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Cells. 2012 Dec 19;1(4):1313-27. doi: 10.3390/cells1041313.

Cytoskeletal regulation of dermal regeneration.

Author information

1
Wound Healing Laboratory, Women's and Children's Health Research Institute, 72 King William Road, North Adelaide, South Australia 5006, Australia. xanthe.strudwick@adelaide.edu.au.
2
Wound Healing Laboratory, Women's and Children's Health Research Institute, 72 King William Road, North Adelaide, South Australia 5006, Australia. allison.cowin@adelaide.edu.au.

Abstract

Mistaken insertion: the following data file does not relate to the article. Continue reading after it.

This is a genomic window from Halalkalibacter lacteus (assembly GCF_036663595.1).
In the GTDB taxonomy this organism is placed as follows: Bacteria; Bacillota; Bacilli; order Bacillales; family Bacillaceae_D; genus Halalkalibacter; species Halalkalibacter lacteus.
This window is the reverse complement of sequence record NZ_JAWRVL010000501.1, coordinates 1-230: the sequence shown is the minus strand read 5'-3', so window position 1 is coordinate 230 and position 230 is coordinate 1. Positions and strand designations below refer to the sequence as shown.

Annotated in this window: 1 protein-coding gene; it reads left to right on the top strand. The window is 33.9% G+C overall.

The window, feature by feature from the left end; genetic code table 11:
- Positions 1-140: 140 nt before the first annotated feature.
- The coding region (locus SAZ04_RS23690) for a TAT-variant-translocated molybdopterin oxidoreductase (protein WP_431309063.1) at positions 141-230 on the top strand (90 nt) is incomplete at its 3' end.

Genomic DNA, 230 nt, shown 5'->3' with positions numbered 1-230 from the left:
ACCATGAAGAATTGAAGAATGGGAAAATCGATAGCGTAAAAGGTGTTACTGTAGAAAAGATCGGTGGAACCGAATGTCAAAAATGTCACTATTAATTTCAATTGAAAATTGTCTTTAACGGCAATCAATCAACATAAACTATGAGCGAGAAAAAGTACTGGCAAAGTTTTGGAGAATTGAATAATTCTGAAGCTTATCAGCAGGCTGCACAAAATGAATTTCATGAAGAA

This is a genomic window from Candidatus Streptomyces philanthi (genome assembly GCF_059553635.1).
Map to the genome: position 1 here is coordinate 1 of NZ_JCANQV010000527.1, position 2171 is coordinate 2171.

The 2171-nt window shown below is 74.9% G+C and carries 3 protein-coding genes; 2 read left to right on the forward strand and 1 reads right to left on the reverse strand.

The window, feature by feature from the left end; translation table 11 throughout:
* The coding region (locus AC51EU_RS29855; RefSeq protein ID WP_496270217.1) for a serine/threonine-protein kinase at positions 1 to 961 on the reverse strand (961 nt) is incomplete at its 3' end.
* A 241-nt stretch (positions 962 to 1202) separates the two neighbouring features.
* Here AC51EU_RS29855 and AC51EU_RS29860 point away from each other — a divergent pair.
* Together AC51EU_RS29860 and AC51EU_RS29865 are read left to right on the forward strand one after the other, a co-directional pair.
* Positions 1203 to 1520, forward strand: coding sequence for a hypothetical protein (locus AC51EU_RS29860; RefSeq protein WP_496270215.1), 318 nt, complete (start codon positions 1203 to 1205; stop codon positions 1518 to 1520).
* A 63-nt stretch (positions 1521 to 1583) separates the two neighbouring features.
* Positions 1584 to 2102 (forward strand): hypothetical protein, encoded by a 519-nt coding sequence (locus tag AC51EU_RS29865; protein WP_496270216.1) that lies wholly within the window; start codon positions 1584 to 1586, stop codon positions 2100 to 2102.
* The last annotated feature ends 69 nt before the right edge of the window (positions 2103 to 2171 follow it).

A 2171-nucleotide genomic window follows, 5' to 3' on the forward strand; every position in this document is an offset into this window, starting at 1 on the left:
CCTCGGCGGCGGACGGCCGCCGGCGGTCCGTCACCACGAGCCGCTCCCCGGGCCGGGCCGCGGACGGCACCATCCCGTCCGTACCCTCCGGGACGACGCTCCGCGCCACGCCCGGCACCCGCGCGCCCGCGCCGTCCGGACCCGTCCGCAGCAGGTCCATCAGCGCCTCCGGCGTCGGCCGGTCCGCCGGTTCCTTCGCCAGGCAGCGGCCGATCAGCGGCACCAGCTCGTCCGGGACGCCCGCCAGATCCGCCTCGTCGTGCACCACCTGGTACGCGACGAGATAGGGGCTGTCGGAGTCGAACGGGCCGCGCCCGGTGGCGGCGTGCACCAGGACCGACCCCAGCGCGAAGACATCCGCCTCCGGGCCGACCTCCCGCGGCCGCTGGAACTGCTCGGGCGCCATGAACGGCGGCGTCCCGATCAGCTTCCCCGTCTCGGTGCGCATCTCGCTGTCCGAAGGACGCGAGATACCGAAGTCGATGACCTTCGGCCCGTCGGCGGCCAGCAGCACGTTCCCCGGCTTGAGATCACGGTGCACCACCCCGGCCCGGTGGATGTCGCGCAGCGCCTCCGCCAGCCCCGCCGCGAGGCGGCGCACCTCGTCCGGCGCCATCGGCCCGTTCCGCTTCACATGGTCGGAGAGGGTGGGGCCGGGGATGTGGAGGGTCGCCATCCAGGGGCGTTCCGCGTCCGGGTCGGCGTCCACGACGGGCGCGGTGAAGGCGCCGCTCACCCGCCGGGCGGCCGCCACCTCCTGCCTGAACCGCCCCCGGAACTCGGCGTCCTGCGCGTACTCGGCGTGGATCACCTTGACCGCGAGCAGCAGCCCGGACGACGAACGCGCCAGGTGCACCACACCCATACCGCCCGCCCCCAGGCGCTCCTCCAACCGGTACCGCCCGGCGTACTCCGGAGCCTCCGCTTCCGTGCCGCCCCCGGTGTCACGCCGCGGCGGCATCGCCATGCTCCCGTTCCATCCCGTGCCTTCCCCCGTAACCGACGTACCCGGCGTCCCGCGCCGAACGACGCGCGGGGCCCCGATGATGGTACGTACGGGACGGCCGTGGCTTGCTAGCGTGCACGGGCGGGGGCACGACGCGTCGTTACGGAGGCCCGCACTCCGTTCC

Wound healing results in the repair of injured tissues however fibrosis and scar formation are, more often than not the unfortunate consequence of this process. The ability of lower order vertebrates and invertebrates to regenerate limbs and tissues has been all but lost in mammals; however, there are some instances where glimpses of mammalian regenerative capacity do exist. Here we describe the unlocked potential that exists in mammals that may help us understand the process of regeneration post-injury and highlight the potential role of the actin cytoskeleton in this process. The precise function and regulation of the cytoskeleton is critical to the success of the healing process and its manipulation may therefore facilitate regenerative healing. The gelsolin family of actin remodelling proteins in particular has been shown to have important functions in wound healing and family member Flightless I (Flii) is involved in both regeneration and repair. Understanding the interactions between different cytoskeletal proteins and their dynamic control of processes including cellular adhesion, contraction and motility may assist the development of therapeutics that will stimulate regeneration rather than repair.

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